•    For cs > 22.5, lr < 22.5
        LRL = (sra(lr)-sri(cs) + rboost(cs))
        LRR = -srac(lr) - sric(cs_bounded)
  • [0136]
    This completes the LRL and LRR matrix elements during left steering. The values for right steering can be found by swapping left and right in the definitions.
  • 22. Center matrix elements
  • [0137]
    The '89 patent and Dolby Pro-Logic both have the following matrix elements:
    • For front steering: CL = 1 - G lr + 0.41 * G cs
      Figure imgb0077
      CR = 1 + 0.41 * G cs
      Figure imgb0078
    • For rear steering: CL = 1 - G lr
      Figure imgb0079
      CR = 1
      Figure imgb0080
  • [0138]
    Since the matrix elements have symmetry about the left right axis, the values of CL and CR for right steering can be found by swapping CL and CR. See FIG. 21 for a graphical representation of this element.
  • [0139]
    In FIG 21, the middle of the graph, and the right and rear vertices have the value 1. The center vertex has the value 1.41. In practice this element is scaled so the maximum value is one.
  • [0140]
    In application No. 08/742,460 and reference [1] these elements are replaced by sines and cosines.
    • For front steering: CL = cos 45 - lr * sin 2 * 45 - lr - sin 45 - lr * cos 2 * 45 - lr + 0.41 * G cs
      Figure imgb0081
      CR = sin 45 - lr * sin 2 * 45 - lr + cos 45 - lr * cos 2 * 45 - lr + 0.41 * G cs
      Figure imgb0082
  • [0141]
    These equations were never implemented. The March 1997 product used the elements in the'89 patent, but with a different scaling, and a different boost function than G(cs). We found that it was important to reduce the unsteered level of the center output, and a value 4.5dB less than the Pro-Logic level was chosen. The boost function (0.41*G(cs)) was changed to increase the value of the matrix elements back to the Pro-Logic value as cs increases toward center. The boost function in the March 1997 version was chosen heuristically through listening tests.
  • [0142]
    In the version of March 1997 the boost function of cs starts at zero as before, and rises with cs in such a way that CL and CR increase 4.5dB as cs goes from zero to 22.5 degrees. The increase is a constant number of dB for each dB of increase in cs. The boost function then changes slope, such that in the next 20 degrees the matrix elements rise another 3dB, and then hold constant. Thus when the steering is "half front" (8dB or 23 degrees) the new matrix elements are equal to the neutral values of the old matrix elements. As the steering continues to move forward, the new and the old matrix elements become equal. The output of the center channel is thus 4.5dB less than the old output when steering in neutral, but rises to the old value when the steering is fully to the center. See FIG. 22 for a plot in three dimensions of this element.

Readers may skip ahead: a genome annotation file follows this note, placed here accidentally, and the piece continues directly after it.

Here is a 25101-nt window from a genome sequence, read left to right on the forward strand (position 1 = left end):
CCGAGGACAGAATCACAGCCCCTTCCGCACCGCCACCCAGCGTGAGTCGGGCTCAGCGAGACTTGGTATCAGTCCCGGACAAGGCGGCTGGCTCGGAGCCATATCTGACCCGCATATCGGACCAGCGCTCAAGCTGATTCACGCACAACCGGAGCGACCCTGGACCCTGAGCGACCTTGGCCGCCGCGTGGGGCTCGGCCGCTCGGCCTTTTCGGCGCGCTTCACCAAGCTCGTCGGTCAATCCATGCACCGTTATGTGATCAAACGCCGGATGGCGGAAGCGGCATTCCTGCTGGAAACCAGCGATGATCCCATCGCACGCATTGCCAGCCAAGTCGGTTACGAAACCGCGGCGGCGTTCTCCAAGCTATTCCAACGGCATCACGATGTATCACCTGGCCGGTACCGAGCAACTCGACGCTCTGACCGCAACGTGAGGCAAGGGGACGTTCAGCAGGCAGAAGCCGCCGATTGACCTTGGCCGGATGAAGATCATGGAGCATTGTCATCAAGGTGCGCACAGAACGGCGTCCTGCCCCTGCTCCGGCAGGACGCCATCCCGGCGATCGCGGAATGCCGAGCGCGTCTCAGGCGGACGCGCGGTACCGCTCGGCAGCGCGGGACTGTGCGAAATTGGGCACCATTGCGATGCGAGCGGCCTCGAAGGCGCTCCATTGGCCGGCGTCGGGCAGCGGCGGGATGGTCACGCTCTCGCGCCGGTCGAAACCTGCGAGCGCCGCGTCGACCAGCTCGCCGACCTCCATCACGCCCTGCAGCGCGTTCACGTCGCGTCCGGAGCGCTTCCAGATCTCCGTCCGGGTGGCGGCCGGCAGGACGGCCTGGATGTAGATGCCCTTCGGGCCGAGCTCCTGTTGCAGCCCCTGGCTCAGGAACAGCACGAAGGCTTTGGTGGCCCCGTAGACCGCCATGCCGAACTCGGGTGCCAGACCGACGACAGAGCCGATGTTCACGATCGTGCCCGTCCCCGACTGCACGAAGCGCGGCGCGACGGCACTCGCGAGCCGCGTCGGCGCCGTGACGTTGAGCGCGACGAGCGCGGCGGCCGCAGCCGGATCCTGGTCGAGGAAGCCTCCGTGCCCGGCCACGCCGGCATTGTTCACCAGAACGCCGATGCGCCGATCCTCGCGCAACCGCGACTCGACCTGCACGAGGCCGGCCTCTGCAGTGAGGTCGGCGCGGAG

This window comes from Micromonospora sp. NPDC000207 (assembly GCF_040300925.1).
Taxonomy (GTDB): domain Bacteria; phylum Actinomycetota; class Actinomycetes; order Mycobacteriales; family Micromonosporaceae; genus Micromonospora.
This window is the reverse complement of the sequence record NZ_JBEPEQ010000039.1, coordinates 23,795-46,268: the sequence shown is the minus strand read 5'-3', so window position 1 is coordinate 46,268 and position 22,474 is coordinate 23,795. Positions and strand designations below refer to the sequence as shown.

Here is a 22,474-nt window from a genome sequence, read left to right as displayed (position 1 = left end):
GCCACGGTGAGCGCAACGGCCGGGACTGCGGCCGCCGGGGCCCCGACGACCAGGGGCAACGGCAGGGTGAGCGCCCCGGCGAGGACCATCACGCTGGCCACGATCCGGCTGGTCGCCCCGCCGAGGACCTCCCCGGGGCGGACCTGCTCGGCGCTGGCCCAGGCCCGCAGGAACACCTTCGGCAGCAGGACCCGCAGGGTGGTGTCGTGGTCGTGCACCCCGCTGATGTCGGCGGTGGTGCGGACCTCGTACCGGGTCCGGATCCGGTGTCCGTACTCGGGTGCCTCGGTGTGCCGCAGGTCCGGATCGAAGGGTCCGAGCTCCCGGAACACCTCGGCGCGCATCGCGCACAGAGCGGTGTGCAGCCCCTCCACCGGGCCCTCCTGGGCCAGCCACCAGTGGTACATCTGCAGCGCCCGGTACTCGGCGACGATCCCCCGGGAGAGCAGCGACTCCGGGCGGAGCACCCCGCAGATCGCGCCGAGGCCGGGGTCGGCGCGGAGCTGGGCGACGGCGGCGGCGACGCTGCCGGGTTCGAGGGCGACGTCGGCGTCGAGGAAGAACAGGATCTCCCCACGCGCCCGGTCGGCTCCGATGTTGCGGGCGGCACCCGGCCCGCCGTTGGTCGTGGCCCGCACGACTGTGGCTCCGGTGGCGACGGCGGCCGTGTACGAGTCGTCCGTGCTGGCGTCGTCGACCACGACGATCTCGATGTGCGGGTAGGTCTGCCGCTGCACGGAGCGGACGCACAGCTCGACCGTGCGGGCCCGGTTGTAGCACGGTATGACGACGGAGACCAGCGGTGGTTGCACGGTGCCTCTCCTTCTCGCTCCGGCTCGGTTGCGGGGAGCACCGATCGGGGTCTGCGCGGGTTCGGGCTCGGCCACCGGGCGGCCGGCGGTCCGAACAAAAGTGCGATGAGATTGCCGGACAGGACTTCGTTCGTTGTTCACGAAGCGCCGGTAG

• [0143]
    In FIG 22, note that the middle value and the right and rear vertices have been reduced by 4.5dB. As cs increases the center rises to the value of 1.41 in two slopes.
  • [0144]
    We have since found that the center elements used in March 1997 are not optimal. Considerable experience with the decoder in practice has shown that the center portion of popular music recordings, and the dialog in some films, can tend to get lost when you switch between stereo (two channel) reproduction, and reproduction through the matrix. In addition, as the center channel changes in level a listener who is not equidistant from the front speakers can notice the apparent position of a center voice moving. This problem was extensively analyzed in developing the new center matrix elements presented here. As we will see later, there is also a problem when a signal pans from left to center or from right to center along the boundary. The matrix elements in application No. 08/742,460 give too low an output from the center speaker when the pan is half way between.